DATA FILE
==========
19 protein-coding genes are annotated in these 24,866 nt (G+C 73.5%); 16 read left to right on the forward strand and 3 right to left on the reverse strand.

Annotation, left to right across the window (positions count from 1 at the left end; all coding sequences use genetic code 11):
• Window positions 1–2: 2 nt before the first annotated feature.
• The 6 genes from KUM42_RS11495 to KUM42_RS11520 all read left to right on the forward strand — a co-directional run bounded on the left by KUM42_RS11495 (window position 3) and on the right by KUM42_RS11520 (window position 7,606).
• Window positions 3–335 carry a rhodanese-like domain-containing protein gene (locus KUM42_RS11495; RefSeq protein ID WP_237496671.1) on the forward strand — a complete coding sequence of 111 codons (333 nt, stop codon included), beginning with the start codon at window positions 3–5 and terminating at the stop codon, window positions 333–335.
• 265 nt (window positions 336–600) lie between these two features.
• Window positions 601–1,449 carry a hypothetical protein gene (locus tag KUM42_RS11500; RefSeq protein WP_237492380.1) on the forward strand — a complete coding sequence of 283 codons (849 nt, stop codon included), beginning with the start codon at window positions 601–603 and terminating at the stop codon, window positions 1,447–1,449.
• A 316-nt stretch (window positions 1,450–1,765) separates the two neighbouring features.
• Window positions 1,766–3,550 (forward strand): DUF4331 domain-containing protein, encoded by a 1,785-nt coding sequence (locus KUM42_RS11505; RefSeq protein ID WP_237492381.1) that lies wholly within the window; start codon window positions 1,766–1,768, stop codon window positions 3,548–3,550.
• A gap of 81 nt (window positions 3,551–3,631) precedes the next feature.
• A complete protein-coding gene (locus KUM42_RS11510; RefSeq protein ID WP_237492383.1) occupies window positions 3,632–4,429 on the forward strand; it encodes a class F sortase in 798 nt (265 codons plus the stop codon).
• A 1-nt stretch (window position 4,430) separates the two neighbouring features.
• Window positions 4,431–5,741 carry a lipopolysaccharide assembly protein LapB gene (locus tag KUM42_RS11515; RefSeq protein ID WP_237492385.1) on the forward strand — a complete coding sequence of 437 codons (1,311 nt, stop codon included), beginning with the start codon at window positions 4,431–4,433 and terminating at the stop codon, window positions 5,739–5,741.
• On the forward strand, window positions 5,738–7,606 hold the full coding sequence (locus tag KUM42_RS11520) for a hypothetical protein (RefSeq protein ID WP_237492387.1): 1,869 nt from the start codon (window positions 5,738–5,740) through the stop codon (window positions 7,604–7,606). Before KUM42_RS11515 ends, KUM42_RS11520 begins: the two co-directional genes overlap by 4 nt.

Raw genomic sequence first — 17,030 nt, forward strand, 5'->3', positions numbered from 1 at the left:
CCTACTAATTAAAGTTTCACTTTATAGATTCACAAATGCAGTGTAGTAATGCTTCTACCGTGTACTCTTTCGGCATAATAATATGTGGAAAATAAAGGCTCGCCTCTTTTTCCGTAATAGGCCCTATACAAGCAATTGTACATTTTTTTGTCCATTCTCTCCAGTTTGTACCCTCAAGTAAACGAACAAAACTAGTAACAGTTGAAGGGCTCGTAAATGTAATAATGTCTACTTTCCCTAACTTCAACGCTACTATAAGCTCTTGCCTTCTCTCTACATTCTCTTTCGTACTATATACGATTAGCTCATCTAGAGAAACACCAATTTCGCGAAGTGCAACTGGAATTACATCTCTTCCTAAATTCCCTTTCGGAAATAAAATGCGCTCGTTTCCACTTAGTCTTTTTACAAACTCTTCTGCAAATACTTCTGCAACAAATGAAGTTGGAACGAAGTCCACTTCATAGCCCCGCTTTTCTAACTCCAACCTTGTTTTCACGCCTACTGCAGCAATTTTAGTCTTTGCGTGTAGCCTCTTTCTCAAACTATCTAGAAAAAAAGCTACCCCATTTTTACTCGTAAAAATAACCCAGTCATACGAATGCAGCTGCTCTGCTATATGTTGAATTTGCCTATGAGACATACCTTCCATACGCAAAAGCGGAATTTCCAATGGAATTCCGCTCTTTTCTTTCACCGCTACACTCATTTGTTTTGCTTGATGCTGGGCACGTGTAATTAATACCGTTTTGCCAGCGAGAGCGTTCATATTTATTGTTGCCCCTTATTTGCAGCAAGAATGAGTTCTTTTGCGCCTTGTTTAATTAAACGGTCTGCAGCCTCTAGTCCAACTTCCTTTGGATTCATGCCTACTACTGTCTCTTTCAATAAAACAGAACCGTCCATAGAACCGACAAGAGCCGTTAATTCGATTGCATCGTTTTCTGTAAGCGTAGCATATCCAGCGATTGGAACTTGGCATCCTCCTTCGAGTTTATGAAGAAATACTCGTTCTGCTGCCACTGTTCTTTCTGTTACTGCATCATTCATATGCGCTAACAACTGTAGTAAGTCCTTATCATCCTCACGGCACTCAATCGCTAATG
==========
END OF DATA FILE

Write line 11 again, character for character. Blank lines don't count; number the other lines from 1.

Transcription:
• A complete protein-coding gene (locus KUM42_RS11510; RefSeq protein ID WP_237492383.1) occupies window positions 3,632–4,429 on the forward strand; it encodes a class F sortase in 798 nt (265 codons plus the stop codon).